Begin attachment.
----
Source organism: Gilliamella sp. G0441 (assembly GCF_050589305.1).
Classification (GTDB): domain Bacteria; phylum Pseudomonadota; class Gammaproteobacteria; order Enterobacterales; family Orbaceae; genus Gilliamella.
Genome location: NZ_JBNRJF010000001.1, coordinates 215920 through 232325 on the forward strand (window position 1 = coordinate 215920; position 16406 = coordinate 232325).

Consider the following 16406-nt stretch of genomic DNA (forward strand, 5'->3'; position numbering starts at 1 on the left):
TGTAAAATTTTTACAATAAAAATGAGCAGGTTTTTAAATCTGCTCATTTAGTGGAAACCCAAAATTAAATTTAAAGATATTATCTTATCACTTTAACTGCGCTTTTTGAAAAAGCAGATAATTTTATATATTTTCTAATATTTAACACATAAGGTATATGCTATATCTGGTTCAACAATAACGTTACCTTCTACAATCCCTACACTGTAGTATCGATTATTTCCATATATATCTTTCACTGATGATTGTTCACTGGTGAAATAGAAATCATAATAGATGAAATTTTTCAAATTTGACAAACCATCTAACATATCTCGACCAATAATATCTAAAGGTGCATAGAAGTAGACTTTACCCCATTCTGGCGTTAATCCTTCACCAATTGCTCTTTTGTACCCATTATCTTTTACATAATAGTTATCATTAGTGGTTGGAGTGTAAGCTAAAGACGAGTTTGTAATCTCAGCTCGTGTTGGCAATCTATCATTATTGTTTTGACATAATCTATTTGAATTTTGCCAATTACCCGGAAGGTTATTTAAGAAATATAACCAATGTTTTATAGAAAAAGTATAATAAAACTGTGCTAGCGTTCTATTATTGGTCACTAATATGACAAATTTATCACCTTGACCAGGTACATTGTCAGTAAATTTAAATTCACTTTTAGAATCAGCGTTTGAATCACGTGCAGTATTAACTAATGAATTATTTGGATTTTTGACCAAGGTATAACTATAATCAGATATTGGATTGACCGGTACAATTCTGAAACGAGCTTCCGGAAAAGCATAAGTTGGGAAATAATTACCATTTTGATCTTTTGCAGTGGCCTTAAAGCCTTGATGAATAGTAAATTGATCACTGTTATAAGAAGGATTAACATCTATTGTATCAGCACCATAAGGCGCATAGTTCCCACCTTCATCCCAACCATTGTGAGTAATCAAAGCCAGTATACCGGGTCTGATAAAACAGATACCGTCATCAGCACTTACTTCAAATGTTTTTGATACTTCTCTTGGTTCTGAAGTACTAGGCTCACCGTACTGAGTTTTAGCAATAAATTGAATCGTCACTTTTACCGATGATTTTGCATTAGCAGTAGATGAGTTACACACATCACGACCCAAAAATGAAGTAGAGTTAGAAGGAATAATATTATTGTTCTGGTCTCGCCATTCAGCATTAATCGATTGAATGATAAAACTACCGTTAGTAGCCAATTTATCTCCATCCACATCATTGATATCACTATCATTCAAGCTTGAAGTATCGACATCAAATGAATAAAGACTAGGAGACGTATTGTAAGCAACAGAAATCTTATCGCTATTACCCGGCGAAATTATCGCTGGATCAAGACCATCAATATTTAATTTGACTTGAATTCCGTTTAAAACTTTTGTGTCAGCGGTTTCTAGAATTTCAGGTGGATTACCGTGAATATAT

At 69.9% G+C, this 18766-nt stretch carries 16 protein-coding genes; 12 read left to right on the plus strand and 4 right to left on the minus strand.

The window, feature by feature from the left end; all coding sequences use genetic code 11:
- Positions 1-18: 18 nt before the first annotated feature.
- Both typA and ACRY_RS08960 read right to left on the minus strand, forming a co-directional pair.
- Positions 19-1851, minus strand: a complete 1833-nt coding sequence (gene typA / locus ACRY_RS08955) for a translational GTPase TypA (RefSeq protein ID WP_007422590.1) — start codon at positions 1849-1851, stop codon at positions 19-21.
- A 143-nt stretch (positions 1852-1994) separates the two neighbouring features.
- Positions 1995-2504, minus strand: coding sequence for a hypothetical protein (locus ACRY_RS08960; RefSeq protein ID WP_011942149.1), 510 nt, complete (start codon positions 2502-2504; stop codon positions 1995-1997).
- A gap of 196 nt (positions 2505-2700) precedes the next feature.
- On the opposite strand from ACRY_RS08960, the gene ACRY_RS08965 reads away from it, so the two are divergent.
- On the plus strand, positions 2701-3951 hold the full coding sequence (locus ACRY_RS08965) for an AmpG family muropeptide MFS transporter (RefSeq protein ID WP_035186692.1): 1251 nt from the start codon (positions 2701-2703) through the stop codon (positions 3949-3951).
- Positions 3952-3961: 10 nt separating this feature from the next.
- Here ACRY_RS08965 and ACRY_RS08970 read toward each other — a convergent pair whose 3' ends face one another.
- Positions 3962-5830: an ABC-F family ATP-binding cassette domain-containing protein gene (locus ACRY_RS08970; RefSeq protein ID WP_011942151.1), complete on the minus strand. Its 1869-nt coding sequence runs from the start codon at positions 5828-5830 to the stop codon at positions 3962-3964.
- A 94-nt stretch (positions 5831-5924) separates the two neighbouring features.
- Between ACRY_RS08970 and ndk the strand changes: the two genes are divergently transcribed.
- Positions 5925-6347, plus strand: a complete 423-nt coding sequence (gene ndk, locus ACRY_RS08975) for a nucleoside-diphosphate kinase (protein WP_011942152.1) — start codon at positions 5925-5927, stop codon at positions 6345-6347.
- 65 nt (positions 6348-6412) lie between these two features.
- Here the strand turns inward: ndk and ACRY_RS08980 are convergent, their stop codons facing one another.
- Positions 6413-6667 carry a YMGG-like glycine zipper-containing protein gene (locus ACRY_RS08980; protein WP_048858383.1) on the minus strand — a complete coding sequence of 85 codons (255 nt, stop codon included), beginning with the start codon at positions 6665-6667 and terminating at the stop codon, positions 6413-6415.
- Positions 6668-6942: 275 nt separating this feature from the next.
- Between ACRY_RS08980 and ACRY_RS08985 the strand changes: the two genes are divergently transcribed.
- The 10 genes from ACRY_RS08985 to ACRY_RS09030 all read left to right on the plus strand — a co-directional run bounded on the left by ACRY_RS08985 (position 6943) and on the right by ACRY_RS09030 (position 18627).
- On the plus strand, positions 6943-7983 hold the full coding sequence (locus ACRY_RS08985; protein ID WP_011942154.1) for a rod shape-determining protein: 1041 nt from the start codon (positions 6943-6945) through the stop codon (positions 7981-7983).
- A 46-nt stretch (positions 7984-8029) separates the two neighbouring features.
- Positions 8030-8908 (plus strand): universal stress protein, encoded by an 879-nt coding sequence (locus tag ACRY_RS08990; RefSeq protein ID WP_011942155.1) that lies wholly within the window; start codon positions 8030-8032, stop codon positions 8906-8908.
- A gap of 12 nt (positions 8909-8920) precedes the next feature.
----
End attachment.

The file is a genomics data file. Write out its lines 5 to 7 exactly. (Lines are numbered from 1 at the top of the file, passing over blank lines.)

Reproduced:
TGTAAAATTTTTACAATAAAAATGAGCAGGTTTTTAAATCTGCTCATTTAGTGGAAACCCAAAATTAAATTTAAAGATATTATCTTATCACTTTAACTGCGCTTTTTGAAAAAGCAGATAATTTTATATATTTTCTAATATTTAACACATAAGGTATATGCTATATCTGGTTCAACAATAACGTTACCTTCTACAATCCCTACACTGTAGTATCGATTATTTCCATATATATCTTTCACTGATGATTGTTCACTGGTGAAATAGAAATCATAATAGATGAAATTTTTCAAATTTGACAAACCATCTAACATATCTCGACCAATAATATCTAAAGGTGCATAGAAGTAGACTTTACCCCATTCTGGCGTTAATCCTTCACCAATTGCTCTTTTGTACCCATTATCTTTTACATAATAGTTATCATTAGTGGTTGGAGTGTAAGCTAAAGACGAGTTTGTAATCTCAGCTCGTGTTGGCAATCTATCATTATTGTTTTGACATAATCTATTTGAATTTTGCCAATTACCCGGAAGGTTATTTAAGAAATATAACCAATGTTTTATAGAAAAAGTATAATAAAACTGTGCTAGCGTTCTATTATTGGTCACTAATATGACAAATTTATCACCTTGACCAGGTACATTGTCAGTAAATTTAAATTCACTTTTAGAATCAGCGTTTGAATCACGTGCAGTATTAACTAATGAATTATTTGGATTTTTGACCAAGGTATAACTATAATCAGATATTGGATTGACCGGTACAATTCTGAAACGAGCTTCCGGAAAAGCATAAGTTGGGAAATAATTACCATTTTGATCTTTTGCAGTGGCCTTAAAGCCTTGATGAATAGTAAATTGATCACTGTTATAAGAAGGATTAACATCTATTGTATCAGCACCATAAGGCGCATAGTTCCCACCTTCATCCCAACCATTGTGAGTAATCAAAGCCAGTATACCGGGTCTGATAAAACAGATACCGTCATCAGCACTTACTTCAAATGTTTTTGATACTTCTCTTGGTTCTGAAGTACTAGGCTCACCGTACTGAGTTTTAGCAATAAATTGAATCGTCACTTTTACCGATGATTTTGCATTAGCAGTAGATGAGTTACACACATCACGACCCAAAAATGAAGTAGAGTTAGAAGGAATAATATTATTGTTCTGGTCTCGCCATTCAGCATTAATCGATTGAATGATAAAACTACCGTTAGTAGCCAATTTATCTCCATCCACATCATTGATATCACTATCATTCAAGCTTGAAGTATCGACATCAAATGAATAAAGACTAGGAGACGTATTGTAAGCAACAGAAATCTTATCGCTATTACCCGGCGAAATTATCGCTGGATCAAGACCATCAATATTTAATTTGACTTGAATTCCGTTTAAAACTTTTGTGTCAGCGGTTTCTAGAATTTCAGGTGGATTACCGTGAATATAT

At 69.9% G+C, this 18766-nt stretch carries 16 protein-coding genes; 12 read left to right on the plus strand and 4 right to left on the minus strand.

The window, feature by feature from the left end; all coding sequences use genetic code 11: